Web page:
karen white

What I Read in 2016

You guys, 2016 was SUCH a great year for me in terms of reading! I don’t think I’ve ever read so many books in one year. I started out the year with a 45 minute commute each way (that’s one and a half hours per day), which made for some great audiobook time. While my commute is thankfully a bit shorter now at 25-30 minutes each way, I still clock quite a bit of time listening to books in the car.

Below is an alphabetized list of everything I read in 2016. The books that are *starred are ones that I highly recommend adding to your own reading lists!

7 Women by Eric Metaxas. This book was really interesting. Most of the seven women are household names, yet most people don’t actually know all that much about them beyond that. I really enjoyed learning more about these ladies. However, I had some concerns about the legitimacy of the author’s sourcing, and he was definitely biased in his writing. Read this book, certainly, but do so critically.

7 Women by Eric Metaxas Review | Trés Belle

All the Light We Cannot See by Anthony Doerr. I wasn’t too impressed with this book, which was disappointing considering it won a Pulitzer Prize. I appreciated that it was good literature (i.e. I could tell that it is the type of book I would have read in high school English class), but it was just soooo long in places. Not a page turner.

All the Light We Cannot See by Anthony Doerr Book Review | Trés Belle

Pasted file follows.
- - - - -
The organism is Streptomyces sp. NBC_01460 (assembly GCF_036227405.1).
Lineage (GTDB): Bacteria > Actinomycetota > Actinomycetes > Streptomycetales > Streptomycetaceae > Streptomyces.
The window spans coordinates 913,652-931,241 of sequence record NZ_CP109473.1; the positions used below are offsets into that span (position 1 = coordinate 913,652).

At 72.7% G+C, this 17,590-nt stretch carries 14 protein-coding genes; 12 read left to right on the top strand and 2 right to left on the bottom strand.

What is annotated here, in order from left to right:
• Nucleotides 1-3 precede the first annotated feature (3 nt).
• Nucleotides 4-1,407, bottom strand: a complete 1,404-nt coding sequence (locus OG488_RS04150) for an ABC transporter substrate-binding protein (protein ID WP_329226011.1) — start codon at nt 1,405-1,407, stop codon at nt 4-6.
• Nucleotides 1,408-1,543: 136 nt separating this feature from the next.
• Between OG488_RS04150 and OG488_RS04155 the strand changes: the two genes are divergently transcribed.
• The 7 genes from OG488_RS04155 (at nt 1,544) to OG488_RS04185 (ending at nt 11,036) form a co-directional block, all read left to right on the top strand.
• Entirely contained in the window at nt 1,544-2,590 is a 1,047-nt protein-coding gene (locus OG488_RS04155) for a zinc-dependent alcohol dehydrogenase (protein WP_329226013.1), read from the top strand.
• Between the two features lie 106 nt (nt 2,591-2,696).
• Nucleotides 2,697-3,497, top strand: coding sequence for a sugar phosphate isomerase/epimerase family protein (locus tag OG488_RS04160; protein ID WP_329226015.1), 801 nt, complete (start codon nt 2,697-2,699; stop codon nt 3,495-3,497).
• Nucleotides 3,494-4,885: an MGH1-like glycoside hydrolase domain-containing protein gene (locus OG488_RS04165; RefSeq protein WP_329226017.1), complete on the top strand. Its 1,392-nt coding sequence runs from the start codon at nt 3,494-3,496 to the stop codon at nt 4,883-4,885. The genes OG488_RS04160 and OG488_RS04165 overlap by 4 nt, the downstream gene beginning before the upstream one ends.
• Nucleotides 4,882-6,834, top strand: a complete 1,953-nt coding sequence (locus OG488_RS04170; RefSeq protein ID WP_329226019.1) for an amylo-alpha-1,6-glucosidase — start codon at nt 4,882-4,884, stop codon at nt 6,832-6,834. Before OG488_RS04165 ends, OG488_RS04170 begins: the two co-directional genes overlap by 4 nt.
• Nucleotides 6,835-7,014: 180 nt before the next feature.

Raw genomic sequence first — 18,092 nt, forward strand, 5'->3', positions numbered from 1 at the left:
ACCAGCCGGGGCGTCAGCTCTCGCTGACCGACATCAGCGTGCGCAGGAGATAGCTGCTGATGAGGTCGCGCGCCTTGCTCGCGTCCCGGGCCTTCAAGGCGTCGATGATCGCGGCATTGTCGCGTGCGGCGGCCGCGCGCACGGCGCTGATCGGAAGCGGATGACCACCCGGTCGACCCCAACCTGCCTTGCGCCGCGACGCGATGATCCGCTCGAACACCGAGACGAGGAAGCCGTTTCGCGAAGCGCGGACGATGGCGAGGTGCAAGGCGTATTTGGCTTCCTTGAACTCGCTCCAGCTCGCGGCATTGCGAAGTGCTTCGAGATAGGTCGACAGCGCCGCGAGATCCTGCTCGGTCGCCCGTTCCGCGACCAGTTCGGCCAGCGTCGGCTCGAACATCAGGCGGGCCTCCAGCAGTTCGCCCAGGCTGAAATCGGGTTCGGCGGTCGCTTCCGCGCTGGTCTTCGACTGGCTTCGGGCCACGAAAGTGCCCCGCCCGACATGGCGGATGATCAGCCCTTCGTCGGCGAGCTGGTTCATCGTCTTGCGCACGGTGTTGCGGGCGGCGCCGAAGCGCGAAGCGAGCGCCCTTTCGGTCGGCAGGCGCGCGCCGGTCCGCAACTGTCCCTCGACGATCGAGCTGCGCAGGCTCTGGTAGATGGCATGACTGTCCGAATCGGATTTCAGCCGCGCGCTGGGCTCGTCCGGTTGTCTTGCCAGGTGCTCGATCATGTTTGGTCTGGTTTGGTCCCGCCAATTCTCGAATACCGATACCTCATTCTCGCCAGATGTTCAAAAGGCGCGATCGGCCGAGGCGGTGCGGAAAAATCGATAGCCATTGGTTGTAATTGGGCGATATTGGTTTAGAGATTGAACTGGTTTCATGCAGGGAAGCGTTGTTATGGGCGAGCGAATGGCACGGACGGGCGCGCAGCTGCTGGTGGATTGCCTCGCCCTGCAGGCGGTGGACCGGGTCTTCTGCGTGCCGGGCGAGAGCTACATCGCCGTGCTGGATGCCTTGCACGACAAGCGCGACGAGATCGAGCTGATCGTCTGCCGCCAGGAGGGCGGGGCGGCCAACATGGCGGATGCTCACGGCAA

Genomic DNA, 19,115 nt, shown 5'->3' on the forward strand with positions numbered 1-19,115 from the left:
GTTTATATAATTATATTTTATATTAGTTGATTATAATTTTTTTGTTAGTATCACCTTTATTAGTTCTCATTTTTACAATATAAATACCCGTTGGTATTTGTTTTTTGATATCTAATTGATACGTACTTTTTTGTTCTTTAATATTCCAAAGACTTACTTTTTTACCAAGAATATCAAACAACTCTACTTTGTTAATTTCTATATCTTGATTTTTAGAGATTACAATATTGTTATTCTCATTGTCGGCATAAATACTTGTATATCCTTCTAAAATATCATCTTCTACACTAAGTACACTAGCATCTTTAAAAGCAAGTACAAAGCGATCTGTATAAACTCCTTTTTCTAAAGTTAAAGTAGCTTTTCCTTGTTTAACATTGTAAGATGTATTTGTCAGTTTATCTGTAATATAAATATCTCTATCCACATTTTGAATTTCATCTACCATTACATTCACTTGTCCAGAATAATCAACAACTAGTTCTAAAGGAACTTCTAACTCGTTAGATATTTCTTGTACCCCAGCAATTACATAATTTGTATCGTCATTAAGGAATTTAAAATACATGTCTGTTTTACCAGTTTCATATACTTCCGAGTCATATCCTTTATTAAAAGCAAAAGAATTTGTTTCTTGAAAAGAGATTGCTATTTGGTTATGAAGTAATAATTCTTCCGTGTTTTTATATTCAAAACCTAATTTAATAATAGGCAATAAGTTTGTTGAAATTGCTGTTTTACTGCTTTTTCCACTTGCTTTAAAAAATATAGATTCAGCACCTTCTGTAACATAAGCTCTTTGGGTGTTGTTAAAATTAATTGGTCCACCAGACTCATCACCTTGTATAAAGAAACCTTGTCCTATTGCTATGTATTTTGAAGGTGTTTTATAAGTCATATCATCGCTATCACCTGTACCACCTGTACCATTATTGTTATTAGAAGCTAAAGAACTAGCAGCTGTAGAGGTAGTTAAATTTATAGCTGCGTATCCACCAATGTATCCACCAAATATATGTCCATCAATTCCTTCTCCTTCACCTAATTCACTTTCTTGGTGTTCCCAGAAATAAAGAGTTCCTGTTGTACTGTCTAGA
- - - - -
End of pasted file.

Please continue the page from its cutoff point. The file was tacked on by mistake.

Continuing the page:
*An Ember in the Ashes by Sabaa Tahir. This was a book club book and not one I would have picked out myself, but I absolutely loved it! Couldn’t put it down. It is the first book in a young adult fantasy trilogy, and I have been on the waitlist for the second book at my local library for monthssssss 😦 😦 #firstworldproblems.

An Ember in the Ashes by Sabaa Tahir Book Review | Trés Belle

Belong to Me by Marisa de los Santos. This book was just okay. It was an easy and relatively enjoyable fiction read, but not something I was telling everyone else to go check out at the library.

Belong to Me by Marisa de los Santos Book Review | Trés Belle

Bitter is the New Black: Confessions of a Condescending, Egomaniacal, Self-Centered Smartass, Or, Why You Should Never Carry a Prada Bag to the Unemployment Office by Jen Lancaster. I had seen rave reviews for this book, but the humor just wasn’t my thing (which surprised me, since I was a HUGE fan of the long, run on sentence title). It was okay, but not pee-in-your-pants funny. And quite frankly, life is too short for anything less.

Bitter is the New Black by Jen Lancaster Book Review | Trés Belle

*Bone Gap by Laura Ruby. Y’all will notice as you continue down my list that I’m a big fan of young adult fiction. This book was recommended by a friend on Instagram, and I absolutely adored it! Couldn’t put it down.

Bone Gap by Laura Ruby Book Review | Trés Belle

Bread and Wine: A Love Letter to Life Around the Table with Recipes by Shauna Niequist. I don’t really know how to describe this book. It’s part cookbook, part memoir, part entertaining advice. I really love how Shauna invites people into the realness of her ordinary home and makes memories around the table. And, I can vouch for the recipes: My friend Traci made some of them, and they were delicious! Mac-and-cheese cups, anyone?